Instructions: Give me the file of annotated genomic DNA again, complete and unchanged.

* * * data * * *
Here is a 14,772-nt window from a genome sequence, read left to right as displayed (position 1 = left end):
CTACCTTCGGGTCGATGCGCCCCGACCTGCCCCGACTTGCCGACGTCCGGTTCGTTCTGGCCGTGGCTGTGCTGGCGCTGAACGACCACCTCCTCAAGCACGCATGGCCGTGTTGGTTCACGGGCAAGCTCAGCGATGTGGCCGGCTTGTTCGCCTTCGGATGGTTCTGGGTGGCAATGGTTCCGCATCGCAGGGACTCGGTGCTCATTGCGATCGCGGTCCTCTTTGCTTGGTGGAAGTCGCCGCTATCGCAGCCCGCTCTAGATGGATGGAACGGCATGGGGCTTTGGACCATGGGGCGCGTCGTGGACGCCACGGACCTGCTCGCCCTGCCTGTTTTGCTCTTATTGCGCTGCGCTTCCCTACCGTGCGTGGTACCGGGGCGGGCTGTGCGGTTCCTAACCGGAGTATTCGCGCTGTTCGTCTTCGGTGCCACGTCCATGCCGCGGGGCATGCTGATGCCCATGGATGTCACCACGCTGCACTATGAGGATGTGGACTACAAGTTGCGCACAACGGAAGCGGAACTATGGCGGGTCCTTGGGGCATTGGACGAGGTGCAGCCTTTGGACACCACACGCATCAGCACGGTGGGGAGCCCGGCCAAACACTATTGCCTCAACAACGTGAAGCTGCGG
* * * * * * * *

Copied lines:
Here is a 14,772-nt window from a genome sequence, read left to right as displayed (position 1 = left end):
CTACCTTCGGGTCGATGCGCCCCGACCTGCCCCGACTTGCCGACGTCCGGTTCGTTCTGGCCGTGGCTGTGCTGGCGCTGAACGACCACCTCCTCAAGCACGCATGGCCGTGTTGGTTCACGGGCAAGCTCAGCGATGTGGCCGGCTTGTTCGCCTTCGGATGGTTCTGGGTGGCAATGGTTCCGCATCGCAGGGACTCGGTGCTCATTGCGATCGCGGTCCTCTTTGCTTGGTGGAAGTCGCCGCTATCGCAGCCCGCTCTAGATGGATGGAACGGCATGGGGCTTTGGACCATGGGGCGCGTCGTGGACGCCACGGACCTGCTCGCCCTGCCTGTTTTGCTCTTATTGCGCTGCGCTTCCCTACCGTGCGTGGTACCGGGGCGGGCTGTGCGGTTCCTAACCGGAGTATTCGCGCTGTTCGTCTTCGGTGCCACGTCCATGCCGCGGGGCATGCTGATGCCCATGGATGTCACCACGCTGCACTATGAGGATGTGGACTACAAGTTGCGCACAACGGAAGCGGAACTATGGCGGGTCCTTGGGGCATTGGACGAGGTGCAGCCTTTGGACACCACACGCATCAGCACGGTGGGGAGCCCGGCCAAACACTATTGCCTCAACAACGTGAAGCTGCGG